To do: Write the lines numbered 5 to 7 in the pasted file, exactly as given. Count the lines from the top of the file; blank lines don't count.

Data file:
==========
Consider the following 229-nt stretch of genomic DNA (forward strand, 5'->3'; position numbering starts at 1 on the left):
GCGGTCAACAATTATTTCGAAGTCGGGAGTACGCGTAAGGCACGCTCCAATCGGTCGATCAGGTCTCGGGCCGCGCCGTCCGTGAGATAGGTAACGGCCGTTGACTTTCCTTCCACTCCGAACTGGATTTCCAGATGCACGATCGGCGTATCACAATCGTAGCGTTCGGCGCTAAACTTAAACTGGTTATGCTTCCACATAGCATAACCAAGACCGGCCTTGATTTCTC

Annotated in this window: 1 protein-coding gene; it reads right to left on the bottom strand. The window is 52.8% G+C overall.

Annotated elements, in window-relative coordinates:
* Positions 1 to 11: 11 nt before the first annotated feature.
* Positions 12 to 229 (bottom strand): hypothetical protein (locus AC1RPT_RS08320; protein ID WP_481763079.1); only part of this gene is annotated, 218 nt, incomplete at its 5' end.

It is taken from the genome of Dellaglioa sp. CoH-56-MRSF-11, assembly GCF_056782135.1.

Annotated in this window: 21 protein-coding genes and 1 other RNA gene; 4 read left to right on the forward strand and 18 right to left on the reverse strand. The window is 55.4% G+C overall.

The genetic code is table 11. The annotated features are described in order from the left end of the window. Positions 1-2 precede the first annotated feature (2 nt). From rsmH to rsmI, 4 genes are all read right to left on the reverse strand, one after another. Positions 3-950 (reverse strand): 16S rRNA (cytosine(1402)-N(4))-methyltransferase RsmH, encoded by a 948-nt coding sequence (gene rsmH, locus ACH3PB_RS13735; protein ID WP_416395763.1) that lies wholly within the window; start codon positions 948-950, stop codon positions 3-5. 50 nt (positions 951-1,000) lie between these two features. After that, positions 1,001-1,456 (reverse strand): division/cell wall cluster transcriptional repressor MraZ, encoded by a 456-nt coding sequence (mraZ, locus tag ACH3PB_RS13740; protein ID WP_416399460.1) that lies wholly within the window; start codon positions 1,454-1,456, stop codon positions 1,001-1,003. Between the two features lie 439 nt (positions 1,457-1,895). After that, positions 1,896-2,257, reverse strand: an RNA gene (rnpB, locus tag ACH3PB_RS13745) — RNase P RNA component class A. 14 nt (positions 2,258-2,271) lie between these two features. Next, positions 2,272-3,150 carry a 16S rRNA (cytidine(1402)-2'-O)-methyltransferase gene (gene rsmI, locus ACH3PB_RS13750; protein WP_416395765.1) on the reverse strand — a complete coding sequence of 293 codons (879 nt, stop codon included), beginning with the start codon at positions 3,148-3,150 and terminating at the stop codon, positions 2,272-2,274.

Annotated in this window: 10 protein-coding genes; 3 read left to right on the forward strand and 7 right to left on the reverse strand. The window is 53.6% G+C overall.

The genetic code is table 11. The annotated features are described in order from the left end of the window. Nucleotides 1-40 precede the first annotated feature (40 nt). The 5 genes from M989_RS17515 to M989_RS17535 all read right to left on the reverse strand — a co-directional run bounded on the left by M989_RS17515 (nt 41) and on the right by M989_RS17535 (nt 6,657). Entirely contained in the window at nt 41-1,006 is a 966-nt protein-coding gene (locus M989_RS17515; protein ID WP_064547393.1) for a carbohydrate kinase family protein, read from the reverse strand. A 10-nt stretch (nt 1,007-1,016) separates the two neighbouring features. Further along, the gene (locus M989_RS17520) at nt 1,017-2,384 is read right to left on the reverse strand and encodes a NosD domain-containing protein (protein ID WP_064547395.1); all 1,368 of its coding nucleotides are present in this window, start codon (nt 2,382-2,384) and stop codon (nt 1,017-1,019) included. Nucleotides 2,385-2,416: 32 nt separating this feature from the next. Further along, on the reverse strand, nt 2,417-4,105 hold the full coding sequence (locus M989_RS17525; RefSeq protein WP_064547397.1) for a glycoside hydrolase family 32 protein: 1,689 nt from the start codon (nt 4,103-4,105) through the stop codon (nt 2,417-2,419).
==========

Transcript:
* Positions 1 to 11: 11 nt before the first annotated feature.
* Positions 12 to 229 (bottom strand): hypothetical protein (locus AC1RPT_RS08320; protein ID WP_481763079.1); only part of this gene is annotated, 218 nt, incomplete at its 5' end.

It is taken from the genome of Dellaglioa sp. CoH-56-MRSF-11, assembly GCF_056782135.1.